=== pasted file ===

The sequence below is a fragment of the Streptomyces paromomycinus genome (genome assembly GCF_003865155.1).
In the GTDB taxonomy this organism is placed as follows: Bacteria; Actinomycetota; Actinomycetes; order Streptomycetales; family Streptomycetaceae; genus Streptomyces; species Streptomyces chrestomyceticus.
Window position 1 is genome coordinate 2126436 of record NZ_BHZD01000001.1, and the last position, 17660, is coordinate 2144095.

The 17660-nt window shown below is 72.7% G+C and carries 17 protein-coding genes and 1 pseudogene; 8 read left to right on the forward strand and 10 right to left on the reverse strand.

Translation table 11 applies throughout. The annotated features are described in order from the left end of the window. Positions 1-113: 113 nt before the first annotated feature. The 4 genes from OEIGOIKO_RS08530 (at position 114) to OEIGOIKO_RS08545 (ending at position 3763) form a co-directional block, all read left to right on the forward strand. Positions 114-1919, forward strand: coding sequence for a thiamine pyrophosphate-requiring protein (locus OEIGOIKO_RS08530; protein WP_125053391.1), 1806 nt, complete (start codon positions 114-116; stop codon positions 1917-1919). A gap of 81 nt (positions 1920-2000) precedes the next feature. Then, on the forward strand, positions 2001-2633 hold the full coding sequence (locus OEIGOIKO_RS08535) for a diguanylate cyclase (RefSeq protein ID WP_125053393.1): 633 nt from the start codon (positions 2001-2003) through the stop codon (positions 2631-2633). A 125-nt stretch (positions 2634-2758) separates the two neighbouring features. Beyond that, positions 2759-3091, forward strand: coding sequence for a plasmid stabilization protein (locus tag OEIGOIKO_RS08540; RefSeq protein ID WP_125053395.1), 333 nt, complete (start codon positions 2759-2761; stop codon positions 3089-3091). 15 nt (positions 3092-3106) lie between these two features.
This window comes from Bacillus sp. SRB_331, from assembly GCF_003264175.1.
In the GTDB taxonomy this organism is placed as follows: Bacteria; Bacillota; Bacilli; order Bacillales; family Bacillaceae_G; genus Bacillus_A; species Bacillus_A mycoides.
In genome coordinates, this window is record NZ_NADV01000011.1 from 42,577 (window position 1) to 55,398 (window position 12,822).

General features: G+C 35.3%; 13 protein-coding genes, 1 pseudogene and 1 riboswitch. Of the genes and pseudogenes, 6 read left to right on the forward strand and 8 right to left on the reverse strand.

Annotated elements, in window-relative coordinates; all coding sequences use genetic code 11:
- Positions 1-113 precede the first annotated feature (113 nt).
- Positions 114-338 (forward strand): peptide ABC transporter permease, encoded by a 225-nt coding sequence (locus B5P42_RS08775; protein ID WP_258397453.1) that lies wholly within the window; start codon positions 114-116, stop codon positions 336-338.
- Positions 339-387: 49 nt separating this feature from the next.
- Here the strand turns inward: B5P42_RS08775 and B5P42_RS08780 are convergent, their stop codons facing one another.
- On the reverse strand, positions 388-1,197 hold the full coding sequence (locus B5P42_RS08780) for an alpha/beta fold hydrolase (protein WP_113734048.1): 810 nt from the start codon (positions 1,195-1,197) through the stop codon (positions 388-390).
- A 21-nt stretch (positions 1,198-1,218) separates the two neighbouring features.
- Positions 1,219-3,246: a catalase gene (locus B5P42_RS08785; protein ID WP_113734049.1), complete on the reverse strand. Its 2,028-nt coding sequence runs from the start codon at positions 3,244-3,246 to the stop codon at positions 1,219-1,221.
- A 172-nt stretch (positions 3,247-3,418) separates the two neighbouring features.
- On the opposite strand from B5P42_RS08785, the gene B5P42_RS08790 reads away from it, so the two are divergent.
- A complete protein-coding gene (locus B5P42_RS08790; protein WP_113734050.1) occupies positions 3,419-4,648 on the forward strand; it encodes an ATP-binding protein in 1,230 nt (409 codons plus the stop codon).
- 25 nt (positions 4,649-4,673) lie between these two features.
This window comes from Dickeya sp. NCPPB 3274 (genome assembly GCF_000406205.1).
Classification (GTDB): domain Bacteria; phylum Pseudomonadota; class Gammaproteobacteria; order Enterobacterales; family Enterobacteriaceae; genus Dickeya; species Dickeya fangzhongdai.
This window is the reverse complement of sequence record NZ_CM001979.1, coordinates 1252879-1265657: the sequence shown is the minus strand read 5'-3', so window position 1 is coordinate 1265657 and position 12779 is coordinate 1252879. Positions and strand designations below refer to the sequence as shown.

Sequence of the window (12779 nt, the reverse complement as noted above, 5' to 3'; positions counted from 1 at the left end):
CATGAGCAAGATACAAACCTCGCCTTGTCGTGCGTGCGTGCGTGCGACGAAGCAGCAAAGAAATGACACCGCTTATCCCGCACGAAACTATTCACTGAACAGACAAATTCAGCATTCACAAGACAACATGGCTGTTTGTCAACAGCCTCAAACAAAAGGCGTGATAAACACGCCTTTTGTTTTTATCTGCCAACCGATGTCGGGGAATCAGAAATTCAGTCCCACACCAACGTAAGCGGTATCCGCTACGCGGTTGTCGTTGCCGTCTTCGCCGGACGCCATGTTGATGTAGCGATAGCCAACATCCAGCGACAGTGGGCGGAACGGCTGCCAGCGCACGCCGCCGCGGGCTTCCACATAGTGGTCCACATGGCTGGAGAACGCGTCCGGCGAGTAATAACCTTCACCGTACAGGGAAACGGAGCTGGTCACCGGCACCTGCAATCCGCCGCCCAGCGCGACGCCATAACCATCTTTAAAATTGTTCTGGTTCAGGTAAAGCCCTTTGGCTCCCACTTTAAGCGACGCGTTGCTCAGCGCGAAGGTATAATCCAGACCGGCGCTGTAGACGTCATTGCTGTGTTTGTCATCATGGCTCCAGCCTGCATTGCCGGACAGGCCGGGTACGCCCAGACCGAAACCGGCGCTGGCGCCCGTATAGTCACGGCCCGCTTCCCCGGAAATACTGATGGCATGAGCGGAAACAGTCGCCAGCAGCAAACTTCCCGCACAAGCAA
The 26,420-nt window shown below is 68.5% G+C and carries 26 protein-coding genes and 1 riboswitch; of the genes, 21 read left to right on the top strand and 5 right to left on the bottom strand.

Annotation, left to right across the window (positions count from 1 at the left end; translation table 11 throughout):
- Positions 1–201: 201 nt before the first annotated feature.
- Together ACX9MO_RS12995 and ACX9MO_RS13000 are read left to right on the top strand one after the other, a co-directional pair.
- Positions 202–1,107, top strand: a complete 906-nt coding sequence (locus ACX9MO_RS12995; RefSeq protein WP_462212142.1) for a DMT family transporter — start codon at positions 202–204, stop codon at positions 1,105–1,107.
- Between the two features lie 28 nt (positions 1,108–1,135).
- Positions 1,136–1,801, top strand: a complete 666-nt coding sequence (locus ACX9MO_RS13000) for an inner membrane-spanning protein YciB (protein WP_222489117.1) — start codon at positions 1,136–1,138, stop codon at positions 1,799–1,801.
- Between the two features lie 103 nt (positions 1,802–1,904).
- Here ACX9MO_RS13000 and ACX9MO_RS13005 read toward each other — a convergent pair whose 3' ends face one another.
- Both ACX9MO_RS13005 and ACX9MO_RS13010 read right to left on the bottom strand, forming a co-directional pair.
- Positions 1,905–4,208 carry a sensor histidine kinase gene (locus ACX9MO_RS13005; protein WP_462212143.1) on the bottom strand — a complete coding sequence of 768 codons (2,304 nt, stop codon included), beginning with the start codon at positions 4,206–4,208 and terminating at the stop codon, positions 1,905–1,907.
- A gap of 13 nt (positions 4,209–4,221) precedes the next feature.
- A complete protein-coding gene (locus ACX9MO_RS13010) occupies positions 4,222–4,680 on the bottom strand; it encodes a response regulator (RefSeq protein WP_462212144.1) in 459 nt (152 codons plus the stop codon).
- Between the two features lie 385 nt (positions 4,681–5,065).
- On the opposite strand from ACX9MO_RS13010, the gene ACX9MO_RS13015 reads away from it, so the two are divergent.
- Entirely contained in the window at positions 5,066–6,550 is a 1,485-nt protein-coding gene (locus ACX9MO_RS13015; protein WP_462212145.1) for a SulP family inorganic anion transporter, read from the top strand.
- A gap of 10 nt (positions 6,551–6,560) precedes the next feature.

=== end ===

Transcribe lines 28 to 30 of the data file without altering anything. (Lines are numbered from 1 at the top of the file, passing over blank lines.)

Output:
Annotation, left to right across the window (positions count from 1 at the left end; translation table 11 throughout):
- Positions 1–201: 201 nt before the first annotated feature.
- Together ACX9MO_RS12995 and ACX9MO_RS13000 are read left to right on the top strand one after the other, a co-directional pair.